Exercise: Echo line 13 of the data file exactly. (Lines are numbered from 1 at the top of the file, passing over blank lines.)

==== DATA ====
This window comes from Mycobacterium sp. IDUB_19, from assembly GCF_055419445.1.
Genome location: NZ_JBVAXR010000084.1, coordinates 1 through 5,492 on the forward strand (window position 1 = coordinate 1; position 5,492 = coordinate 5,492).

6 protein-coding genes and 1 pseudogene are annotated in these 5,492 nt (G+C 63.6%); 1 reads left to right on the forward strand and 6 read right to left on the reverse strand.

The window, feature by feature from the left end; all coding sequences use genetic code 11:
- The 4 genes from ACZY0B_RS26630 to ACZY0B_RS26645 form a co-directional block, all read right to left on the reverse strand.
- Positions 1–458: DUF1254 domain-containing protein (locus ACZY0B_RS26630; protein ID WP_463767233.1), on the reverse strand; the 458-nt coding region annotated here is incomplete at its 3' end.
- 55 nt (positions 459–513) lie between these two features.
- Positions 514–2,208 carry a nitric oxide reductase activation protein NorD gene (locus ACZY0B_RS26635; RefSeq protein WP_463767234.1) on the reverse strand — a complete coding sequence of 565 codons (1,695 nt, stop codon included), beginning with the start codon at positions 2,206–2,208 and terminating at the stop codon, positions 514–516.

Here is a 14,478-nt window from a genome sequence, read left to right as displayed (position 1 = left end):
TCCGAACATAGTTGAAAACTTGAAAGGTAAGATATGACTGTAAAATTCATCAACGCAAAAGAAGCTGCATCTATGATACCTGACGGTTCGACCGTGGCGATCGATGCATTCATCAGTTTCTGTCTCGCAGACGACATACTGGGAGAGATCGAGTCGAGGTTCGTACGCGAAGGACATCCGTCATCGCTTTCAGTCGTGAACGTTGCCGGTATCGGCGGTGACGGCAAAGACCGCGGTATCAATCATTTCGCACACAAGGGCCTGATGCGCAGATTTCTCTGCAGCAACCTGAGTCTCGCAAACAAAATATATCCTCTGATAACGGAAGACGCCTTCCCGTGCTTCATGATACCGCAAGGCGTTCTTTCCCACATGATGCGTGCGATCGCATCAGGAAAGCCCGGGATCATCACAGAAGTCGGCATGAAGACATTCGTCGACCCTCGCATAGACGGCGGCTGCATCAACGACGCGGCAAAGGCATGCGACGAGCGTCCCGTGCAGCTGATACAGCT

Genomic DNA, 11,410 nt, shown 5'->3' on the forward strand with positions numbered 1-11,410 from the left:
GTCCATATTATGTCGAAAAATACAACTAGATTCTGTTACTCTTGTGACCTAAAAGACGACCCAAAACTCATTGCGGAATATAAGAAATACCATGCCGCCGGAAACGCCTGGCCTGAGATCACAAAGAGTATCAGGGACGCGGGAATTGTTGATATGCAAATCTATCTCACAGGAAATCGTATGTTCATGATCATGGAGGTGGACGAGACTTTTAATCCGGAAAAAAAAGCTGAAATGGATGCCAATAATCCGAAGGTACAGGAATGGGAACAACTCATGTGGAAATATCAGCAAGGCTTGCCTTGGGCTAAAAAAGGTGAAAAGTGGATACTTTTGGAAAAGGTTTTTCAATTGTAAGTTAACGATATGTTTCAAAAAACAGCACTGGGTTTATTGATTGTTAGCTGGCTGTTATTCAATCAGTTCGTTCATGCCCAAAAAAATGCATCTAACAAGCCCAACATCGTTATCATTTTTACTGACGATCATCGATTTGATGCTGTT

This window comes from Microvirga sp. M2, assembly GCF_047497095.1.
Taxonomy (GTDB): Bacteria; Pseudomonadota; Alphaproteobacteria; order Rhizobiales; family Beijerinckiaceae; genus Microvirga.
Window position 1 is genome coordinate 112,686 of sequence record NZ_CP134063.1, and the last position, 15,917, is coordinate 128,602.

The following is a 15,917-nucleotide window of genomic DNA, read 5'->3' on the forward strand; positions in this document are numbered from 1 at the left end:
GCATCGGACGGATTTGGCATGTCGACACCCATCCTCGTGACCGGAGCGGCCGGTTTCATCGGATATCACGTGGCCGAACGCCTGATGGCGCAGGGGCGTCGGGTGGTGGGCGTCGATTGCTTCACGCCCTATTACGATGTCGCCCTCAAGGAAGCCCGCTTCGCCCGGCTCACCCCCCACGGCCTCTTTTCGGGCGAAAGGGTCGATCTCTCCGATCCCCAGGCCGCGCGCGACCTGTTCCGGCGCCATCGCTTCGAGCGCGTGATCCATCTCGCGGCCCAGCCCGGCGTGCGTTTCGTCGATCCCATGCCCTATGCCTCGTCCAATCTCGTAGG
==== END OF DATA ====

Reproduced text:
This window comes from Microvirga sp. M2, assembly GCF_047497095.1.